OMG, it’s the 2012 Honda Goldwing! The big news this year is that there’s some new two-tone colors that make the big honkin’ tourer look more svelte and less groß. That’s achieved by accentuating the frame’s line though the bike with that color split. The other big story is that this is now made in Japan, not Marysville, Ohio. That equates to a $300 price premium, which isn’t bad considering how strong the Yen’s been against the Dollar over the last couple of years.
Update: now with video.
Update 2: now with analysis.
The Goldwing occupies a unique position within motorcycling, it’s buyers are even more conservative than other motorcyclists, so regular, radical model updates aren’t the best way to serve them. This mild refresh serves to keep the Goldie competitive in a market that now includes the six-cylinder BMW K1600GT/L, a move that coincided with the factory move.
There actually are styling updates beyond the two-tone, they’re just hard to spot. Check out the rear-view, which shows more-swept, almost Victory Vision-esque panniers and new taillights. The headlights also get blacked out.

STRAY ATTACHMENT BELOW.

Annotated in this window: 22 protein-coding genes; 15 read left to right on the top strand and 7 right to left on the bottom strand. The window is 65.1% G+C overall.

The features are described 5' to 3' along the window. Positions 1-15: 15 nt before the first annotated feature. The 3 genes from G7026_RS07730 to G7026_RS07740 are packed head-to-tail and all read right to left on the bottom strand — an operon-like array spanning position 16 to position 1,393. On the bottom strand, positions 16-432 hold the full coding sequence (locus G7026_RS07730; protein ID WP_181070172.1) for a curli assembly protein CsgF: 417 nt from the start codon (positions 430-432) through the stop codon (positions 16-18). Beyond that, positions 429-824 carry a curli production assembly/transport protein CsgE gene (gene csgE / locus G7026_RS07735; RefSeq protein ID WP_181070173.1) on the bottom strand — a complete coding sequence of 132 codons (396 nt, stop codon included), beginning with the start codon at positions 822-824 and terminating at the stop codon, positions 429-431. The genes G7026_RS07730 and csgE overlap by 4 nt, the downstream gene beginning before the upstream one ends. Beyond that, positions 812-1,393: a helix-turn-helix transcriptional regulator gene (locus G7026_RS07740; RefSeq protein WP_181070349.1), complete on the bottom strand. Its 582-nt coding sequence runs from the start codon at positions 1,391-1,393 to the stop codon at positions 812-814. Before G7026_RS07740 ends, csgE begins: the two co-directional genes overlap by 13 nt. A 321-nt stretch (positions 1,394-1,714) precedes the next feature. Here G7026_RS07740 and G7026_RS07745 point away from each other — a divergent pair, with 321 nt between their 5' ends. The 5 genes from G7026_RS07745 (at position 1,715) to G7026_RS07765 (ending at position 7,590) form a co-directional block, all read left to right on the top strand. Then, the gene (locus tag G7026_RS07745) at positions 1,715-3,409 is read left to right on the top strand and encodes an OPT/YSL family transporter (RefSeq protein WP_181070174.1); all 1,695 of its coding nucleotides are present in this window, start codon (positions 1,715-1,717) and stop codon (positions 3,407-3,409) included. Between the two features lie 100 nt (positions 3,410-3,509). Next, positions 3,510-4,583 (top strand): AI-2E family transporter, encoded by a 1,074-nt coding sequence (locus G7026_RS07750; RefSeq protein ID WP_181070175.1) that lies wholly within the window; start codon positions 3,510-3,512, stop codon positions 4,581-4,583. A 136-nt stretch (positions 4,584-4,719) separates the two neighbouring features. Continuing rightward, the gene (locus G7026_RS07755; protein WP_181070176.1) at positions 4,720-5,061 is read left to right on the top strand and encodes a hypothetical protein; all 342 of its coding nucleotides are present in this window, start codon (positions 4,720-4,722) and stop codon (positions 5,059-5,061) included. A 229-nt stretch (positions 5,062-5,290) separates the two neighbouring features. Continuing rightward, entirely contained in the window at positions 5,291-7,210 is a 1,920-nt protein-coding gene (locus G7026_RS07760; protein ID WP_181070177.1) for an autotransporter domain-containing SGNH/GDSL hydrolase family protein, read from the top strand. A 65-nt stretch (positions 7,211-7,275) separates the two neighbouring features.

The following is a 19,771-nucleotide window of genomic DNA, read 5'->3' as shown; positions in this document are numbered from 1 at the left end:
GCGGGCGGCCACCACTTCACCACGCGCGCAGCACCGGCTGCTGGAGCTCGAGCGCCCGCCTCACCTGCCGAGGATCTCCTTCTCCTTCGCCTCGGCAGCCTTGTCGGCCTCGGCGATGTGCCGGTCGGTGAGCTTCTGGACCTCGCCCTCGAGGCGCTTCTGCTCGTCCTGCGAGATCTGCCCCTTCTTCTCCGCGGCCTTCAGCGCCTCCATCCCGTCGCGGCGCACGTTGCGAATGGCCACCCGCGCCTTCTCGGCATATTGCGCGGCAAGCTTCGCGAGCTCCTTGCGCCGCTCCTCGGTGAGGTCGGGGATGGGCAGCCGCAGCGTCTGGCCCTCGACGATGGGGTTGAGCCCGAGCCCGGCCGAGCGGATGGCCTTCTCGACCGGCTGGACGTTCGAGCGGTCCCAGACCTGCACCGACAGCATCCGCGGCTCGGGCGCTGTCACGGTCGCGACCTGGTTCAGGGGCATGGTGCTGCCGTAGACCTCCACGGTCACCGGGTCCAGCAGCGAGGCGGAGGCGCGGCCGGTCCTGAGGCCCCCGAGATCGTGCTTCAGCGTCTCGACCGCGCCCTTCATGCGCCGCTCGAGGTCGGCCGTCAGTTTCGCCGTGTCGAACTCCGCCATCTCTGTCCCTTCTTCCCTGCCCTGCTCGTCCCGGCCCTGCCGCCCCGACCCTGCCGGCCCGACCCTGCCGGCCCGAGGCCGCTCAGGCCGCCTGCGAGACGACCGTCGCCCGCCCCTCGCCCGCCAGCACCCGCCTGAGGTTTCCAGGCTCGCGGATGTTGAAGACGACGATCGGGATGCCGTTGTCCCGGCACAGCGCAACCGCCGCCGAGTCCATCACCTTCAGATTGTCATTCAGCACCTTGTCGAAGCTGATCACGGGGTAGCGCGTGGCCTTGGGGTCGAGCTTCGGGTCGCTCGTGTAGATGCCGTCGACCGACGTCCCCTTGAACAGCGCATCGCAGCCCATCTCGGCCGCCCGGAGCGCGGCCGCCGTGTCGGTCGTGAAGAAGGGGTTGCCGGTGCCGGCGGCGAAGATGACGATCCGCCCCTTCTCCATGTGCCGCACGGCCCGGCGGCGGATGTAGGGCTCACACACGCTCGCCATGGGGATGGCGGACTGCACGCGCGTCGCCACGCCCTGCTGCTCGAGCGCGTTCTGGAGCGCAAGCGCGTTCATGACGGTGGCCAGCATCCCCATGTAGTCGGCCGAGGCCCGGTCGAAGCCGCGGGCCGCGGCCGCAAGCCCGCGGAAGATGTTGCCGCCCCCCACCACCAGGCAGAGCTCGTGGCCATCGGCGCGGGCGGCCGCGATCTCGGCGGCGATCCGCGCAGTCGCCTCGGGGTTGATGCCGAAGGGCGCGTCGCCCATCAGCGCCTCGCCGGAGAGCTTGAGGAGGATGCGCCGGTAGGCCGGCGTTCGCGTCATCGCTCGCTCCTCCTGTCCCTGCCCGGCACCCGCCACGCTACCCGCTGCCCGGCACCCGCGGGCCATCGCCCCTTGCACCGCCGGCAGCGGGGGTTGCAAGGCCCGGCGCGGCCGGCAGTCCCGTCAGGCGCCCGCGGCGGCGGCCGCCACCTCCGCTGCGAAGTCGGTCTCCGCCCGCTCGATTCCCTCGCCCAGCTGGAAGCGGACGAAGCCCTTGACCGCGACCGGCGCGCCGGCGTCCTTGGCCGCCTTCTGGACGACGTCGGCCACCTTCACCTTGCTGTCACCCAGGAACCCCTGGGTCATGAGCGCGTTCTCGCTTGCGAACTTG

Our only complaint about the Goldwing when we took it on a camping trip two-up (I had a broken arm) was actually the surprising lack of capacity in the integrated luggage. This new model slightly increases the size of the boxes, but more importantly we’re told they become more square inside. Previously, the contoured interior shape awkwardly infringed on interior space and made packing larger bags very difficult. Non-airbag models now use that space in front of the rider for a little storage compartment too.
Probably the neatest new feature is something Honda’s calling “Trip Planner” which allows you to plan routes on your computer, then transfer them to your onboard sat/nav using an SD card. That’s the kind of common sense, useful tech feature that owners will love and that will actually play into the online communities surrounding the Goldwing. Want to tell your Internet friends about a trip you took? It just got very easy.
Other refinements include improved aerodynamics for better weather protection and surround sound audio. The new Goldwing isn’t bringing the BMW K1600’s level of performance, light weight and crazy tech features, it’s just enhancing a bike touring riders already know and love. In such a conservative segment, that approach might be a winner.